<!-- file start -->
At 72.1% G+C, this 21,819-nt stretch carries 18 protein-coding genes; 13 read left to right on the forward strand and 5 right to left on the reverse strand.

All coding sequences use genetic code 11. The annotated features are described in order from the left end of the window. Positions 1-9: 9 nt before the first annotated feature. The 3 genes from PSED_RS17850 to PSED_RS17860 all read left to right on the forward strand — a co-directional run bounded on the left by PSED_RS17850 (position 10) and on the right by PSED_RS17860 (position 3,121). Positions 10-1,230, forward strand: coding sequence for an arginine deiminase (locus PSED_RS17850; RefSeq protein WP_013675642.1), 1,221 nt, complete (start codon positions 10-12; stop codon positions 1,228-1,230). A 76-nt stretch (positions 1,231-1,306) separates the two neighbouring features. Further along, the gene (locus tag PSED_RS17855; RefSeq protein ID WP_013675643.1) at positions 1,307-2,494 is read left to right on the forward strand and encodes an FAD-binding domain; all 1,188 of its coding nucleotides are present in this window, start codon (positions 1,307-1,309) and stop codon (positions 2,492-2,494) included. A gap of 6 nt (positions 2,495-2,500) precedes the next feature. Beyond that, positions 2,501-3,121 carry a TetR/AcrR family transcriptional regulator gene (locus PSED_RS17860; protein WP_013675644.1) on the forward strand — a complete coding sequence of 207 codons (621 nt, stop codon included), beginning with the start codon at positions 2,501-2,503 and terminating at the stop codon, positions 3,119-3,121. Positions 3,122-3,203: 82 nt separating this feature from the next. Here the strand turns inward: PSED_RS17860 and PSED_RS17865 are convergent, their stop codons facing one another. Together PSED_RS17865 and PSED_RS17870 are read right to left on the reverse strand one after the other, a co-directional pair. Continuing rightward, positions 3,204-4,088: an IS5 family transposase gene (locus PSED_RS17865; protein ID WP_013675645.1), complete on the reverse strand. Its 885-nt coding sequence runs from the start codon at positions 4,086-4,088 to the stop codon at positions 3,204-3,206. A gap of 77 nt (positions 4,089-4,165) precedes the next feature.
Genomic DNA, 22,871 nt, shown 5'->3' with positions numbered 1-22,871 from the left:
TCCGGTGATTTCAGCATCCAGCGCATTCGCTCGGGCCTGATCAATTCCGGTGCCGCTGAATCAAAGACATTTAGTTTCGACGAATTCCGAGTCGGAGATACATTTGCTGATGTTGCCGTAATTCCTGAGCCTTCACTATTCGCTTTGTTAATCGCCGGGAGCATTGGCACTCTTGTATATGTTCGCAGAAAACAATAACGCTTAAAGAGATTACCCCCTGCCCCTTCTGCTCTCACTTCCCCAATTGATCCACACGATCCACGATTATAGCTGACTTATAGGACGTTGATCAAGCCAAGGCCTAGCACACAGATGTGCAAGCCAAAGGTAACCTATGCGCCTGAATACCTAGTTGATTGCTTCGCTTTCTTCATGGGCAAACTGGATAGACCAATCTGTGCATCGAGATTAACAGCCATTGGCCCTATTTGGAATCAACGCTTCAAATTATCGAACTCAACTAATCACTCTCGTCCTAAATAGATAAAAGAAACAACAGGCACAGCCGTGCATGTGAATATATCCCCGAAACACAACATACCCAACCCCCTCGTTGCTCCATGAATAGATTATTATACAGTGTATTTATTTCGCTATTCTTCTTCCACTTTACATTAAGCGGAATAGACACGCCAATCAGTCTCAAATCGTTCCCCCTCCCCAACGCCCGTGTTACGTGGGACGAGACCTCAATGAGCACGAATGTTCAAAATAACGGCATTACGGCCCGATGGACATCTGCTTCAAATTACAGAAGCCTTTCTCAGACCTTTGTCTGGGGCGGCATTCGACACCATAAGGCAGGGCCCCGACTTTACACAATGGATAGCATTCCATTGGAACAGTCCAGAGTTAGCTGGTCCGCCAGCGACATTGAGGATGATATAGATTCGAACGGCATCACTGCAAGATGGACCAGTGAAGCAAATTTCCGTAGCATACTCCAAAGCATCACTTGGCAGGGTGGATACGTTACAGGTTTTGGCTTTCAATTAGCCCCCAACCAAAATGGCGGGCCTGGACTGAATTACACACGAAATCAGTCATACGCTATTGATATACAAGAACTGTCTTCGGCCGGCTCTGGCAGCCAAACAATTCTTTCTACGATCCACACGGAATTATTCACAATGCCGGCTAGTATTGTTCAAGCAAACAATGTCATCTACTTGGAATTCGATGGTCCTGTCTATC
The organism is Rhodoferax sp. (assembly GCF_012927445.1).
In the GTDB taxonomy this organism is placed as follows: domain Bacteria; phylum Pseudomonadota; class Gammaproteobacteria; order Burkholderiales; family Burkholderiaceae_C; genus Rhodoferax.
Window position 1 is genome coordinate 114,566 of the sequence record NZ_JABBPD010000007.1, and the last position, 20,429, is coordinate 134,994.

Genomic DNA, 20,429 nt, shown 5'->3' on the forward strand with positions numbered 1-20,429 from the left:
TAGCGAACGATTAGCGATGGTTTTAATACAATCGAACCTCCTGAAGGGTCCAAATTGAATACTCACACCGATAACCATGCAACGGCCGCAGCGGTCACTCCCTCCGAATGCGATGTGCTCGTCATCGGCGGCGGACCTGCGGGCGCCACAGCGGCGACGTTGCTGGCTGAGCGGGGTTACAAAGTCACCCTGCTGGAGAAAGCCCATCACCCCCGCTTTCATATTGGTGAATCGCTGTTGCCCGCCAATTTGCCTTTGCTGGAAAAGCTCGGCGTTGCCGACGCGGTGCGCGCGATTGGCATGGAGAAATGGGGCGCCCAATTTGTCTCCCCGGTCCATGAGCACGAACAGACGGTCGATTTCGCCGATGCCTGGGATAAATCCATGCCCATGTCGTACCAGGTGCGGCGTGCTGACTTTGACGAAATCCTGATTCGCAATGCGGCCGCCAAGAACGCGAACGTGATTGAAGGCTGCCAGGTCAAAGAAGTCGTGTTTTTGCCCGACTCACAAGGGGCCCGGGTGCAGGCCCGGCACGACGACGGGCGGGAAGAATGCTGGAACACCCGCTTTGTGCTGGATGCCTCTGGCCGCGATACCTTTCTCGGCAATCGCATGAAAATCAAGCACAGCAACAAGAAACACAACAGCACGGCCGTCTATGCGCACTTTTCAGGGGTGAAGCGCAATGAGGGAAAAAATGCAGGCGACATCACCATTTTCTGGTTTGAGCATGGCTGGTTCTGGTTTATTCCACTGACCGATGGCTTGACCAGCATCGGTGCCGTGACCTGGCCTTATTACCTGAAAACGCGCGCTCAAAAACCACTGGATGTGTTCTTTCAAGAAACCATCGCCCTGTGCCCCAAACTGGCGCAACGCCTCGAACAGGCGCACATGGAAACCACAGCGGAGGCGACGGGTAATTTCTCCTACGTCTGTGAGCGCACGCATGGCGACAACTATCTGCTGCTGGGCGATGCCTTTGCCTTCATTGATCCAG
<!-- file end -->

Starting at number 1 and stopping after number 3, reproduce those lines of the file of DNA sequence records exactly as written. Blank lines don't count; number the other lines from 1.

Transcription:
At 72.1% G+C, this 21,819-nt stretch carries 18 protein-coding genes; 13 read left to right on the forward strand and 5 right to left on the reverse strand.

All coding sequences use genetic code 11. The annotated features are described in order from the left end of the window. Positions 1-9: 9 nt before the first annotated feature. The 3 genes from PSED_RS17850 to PSED_RS17860 all read left to right on the forward strand — a co-directional run bounded on the left by PSED_RS17850 (position 10) and on the right by PSED_RS17860 (position 3,121). Positions 10-1,230, forward strand: coding sequence for an arginine deiminase (locus PSED_RS17850; RefSeq protein WP_013675642.1), 1,221 nt, complete (start codon positions 10-12; stop codon positions 1,228-1,230). A 76-nt stretch (positions 1,231-1,306) separates the two neighbouring features. Further along, the gene (locus tag PSED_RS17855; RefSeq protein ID WP_013675643.1) at positions 1,307-2,494 is read left to right on the forward strand and encodes an FAD-binding domain; all 1,188 of its coding nucleotides are present in this window, start codon (positions 1,307-1,309) and stop codon (positions 2,492-2,494) included. A gap of 6 nt (positions 2,495-2,500) precedes the next feature. Beyond that, positions 2,501-3,121 carry a TetR/AcrR family transcriptional regulator gene (locus PSED_RS17860; protein WP_013675644.1) on the forward strand — a complete coding sequence of 207 codons (621 nt, stop codon included), beginning with the start codon at positions 2,501-2,503 and terminating at the stop codon, positions 3,119-3,121. Positions 3,122-3,203: 82 nt separating this feature from the next. Here the strand turns inward: PSED_RS17860 and PSED_RS17865 are convergent, their stop codons facing one another. Together PSED_RS17865 and PSED_RS17870 are read right to left on the reverse strand one after the other, a co-directional pair. Continuing rightward, positions 3,204-4,088: an IS5 family transposase gene (locus PSED_RS17865; protein ID WP_013675645.1), complete on the reverse strand. Its 885-nt coding sequence runs from the start codon at positions 4,086-4,088 to the stop codon at positions 3,204-3,206. A gap of 77 nt (positions 4,089-4,165) precedes the next feature.
Genomic DNA, 22,871 nt, shown 5'->3' with positions numbered 1-22,871 from the left: